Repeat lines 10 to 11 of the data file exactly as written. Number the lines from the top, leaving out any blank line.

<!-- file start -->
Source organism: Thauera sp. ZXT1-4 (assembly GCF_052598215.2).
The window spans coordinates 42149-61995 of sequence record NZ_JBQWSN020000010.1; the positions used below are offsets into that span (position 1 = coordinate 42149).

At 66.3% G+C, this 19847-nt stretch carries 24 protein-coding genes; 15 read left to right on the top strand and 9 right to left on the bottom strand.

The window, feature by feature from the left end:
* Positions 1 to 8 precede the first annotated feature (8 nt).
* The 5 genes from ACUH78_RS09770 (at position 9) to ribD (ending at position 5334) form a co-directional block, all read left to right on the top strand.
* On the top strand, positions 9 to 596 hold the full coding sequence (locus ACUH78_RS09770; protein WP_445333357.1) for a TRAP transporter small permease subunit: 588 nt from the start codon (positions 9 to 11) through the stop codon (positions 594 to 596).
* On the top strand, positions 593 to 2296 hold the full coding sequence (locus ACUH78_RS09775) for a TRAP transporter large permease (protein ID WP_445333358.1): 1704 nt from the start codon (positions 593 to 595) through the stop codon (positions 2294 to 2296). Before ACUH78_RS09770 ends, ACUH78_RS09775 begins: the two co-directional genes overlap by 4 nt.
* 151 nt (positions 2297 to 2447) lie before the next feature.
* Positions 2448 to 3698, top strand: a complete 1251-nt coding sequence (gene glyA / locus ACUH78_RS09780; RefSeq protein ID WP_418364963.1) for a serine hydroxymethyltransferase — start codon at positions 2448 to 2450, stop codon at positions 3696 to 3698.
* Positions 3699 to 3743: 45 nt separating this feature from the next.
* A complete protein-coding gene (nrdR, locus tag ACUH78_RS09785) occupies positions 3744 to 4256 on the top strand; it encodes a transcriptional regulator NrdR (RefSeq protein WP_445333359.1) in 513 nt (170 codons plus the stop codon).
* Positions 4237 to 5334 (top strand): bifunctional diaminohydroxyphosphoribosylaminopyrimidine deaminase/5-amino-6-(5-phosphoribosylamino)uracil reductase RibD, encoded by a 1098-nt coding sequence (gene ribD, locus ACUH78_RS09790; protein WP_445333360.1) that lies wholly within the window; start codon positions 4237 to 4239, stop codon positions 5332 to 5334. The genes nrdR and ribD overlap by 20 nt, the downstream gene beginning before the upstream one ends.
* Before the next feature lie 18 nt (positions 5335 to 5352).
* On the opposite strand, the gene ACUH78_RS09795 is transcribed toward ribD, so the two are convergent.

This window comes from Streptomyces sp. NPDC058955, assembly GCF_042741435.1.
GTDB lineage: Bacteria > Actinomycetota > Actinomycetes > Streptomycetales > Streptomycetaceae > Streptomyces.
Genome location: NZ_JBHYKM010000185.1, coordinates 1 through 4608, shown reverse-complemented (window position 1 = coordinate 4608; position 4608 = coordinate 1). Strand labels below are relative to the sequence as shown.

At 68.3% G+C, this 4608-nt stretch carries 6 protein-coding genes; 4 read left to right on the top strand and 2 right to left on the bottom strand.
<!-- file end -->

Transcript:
* Positions 2448 to 3698, top strand: a complete 1251-nt coding sequence (gene glyA / locus ACUH78_RS09780; RefSeq protein ID WP_418364963.1) for a serine hydroxymethyltransferase — start codon at positions 2448 to 2450, stop codon at positions 3696 to 3698.
* Positions 3699 to 3743: 45 nt separating this feature from the next.